Rising Central Asia-Caucasus Geopolitics and New Cooperation Areas in a World That Has Lost Its Strategic Compass

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The Russia-Ukraine War continues to be on the agenda as a global crisis that has largely shaped the 21st century. Due to the multidimensional security problems it has caused, the ongoing geopolitical earthquakes and the deep anxiety-fear-centered uncertainties that manifest itself, this war has ceased to be between the two countries and has begun to gain an international character. Because, with the Russia-Ukraine War, not only are the borders tried to be changed with a war for the first time in Europe after the Second World War, but also the current status quo, which was built during the Cold War and tried to be preserved as of after, and in this context, the “global division of labor/sharing” within the framework of the understanding of “interdependence”, which is thought to “guarantee peace”, has also started to be a part of this crisis in a serious sense. Therefore, our world is faced with a multidimensional security problem that forces states to break their will and force them to a new international system/order.

Although the possibilities of “nuclear war” are brought to the agenda by some actors from time to time as a result of security concerns/searchs, the common consensus that this will actually be a “war of the apocalypse” seems to have led the states to other “deterrent”, “persuasive” and “subduing tools” and intervention methods against their opponents. . In this context, we come across two main security problems: “Energy” and “food”. Considering the issue of “routes/corridors” along with “supply/supply chains”, which are synonymous with these two security problems, it is seen that other problems that will trigger each other and create a domino effect will come one after the other. For example, immigration movements.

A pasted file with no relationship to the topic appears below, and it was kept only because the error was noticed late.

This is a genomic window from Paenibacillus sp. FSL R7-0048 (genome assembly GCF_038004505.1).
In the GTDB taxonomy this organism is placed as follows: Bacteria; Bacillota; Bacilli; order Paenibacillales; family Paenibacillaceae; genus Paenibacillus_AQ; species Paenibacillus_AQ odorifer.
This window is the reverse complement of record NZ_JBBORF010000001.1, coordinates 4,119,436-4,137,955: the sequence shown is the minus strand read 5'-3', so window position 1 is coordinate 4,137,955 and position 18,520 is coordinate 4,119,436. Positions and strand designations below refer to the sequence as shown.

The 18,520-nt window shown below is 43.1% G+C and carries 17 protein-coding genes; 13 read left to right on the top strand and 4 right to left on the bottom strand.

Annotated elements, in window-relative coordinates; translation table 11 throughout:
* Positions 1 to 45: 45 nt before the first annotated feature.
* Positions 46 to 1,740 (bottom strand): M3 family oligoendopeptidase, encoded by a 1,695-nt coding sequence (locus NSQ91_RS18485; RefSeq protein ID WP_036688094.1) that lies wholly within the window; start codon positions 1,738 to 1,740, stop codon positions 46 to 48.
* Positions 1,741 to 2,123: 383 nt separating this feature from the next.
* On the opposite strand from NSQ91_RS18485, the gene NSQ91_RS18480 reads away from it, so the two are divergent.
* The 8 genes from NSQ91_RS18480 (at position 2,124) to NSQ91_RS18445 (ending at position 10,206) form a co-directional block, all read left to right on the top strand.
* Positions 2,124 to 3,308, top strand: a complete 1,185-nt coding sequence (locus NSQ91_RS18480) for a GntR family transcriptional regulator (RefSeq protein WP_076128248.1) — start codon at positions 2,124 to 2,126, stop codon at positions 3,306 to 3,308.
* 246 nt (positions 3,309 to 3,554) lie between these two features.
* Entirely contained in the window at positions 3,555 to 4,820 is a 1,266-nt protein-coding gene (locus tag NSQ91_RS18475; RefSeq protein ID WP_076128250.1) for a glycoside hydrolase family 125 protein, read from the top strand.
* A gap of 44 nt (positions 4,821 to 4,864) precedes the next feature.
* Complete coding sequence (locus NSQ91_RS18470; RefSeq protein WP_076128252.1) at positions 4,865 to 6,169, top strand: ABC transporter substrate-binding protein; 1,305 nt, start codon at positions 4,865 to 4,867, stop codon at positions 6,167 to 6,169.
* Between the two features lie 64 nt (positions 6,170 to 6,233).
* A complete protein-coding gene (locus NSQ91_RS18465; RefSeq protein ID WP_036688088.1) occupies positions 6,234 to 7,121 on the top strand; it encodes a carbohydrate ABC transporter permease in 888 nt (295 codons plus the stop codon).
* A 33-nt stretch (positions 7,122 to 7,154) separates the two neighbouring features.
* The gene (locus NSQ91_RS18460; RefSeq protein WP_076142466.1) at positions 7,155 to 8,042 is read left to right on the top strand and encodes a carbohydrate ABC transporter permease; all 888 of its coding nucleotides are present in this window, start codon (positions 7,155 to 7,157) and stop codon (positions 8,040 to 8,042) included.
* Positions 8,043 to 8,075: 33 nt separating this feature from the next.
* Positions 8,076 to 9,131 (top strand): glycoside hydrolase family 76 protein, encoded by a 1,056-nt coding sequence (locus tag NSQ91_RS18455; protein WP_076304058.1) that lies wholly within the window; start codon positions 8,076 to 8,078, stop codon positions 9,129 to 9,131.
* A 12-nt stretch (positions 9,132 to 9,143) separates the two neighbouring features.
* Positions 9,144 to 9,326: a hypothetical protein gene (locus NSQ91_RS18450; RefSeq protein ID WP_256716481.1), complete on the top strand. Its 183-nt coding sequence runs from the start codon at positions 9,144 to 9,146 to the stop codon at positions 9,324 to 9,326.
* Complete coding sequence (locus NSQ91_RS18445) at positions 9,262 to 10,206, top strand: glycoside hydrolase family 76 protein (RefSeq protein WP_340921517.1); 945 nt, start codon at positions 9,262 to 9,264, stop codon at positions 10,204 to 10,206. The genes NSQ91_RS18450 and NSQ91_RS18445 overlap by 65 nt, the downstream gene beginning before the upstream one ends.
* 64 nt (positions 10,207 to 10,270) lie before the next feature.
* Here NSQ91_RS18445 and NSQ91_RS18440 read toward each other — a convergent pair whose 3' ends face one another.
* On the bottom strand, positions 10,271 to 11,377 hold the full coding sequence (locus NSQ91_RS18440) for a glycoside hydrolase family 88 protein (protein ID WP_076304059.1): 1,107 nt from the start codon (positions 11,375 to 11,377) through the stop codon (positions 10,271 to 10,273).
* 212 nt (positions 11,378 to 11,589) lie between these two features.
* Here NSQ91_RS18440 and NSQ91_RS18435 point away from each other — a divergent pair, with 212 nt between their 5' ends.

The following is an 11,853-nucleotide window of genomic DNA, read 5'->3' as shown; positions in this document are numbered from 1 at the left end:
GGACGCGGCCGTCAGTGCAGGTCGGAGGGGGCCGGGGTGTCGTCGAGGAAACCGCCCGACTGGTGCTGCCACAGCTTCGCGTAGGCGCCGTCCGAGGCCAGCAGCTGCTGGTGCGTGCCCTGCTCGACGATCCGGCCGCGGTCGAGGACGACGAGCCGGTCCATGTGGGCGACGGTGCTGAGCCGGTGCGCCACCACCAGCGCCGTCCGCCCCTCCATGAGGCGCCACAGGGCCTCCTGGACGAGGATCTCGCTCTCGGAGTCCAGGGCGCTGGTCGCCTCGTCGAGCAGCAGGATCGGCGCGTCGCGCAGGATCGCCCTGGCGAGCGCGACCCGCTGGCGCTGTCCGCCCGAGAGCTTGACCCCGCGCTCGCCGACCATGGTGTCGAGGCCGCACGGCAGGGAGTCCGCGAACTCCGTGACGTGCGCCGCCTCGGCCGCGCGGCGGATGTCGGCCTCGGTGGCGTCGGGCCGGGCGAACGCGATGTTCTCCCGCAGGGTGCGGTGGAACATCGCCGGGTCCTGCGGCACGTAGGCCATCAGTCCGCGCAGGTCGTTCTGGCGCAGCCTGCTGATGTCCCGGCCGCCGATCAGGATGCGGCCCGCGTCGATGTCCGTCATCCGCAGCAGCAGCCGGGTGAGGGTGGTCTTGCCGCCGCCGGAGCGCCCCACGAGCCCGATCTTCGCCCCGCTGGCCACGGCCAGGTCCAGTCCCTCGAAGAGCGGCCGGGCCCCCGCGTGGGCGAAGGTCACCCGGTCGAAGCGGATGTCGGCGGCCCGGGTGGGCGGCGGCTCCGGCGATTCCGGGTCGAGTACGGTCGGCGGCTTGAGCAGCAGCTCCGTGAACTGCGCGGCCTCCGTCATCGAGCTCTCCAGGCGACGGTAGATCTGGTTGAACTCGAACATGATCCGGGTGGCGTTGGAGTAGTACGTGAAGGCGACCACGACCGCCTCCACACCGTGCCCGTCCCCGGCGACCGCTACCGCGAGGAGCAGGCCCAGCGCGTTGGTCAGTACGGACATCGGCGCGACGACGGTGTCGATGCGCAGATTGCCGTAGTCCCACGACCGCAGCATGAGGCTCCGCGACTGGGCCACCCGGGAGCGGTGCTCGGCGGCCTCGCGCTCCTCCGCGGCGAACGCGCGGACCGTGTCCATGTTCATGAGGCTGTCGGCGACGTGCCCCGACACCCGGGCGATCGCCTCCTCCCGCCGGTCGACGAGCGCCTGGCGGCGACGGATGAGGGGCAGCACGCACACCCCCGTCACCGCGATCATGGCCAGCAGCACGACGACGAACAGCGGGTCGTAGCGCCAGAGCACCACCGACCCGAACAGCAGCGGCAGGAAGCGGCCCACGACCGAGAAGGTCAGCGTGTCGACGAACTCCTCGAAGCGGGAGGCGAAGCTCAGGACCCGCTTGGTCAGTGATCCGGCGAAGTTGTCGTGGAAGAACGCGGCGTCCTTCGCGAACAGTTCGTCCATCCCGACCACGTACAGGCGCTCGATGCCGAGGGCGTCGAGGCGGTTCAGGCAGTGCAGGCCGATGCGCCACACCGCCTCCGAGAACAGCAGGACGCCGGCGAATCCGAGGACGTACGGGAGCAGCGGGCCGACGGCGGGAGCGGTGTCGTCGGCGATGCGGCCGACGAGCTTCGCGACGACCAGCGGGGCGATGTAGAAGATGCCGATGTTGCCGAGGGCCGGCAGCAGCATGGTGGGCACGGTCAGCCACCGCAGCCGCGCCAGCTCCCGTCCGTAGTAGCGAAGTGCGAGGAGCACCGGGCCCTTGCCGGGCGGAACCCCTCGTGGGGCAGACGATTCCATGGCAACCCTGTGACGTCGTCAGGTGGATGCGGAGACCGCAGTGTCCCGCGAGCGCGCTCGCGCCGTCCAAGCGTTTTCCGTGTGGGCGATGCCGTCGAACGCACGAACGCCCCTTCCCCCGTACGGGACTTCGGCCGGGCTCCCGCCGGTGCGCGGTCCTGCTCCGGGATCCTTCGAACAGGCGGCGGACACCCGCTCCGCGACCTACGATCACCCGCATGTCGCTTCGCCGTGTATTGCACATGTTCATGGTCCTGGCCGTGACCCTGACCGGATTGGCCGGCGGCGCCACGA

And this actually shows us a new process that aims to destabilize the socio-economic structures of states, and therefore their domestic and foreign policies, to break their unity and to break their resistance through such security problems. As a matter of fact, as a result of this security dilemma, countries and unions in many geographies, especially in Europe, started to lose their strategic compass. All the states that are worried about the future and deeply feel the possibility of being in the “losers’ league” at this point have started to seek new cooperation. In this context, states that face multidimensional security problems, especially “energy”, “food” and “transport/transport corridors”, have accelerated their search for new “trust-based” cooperation.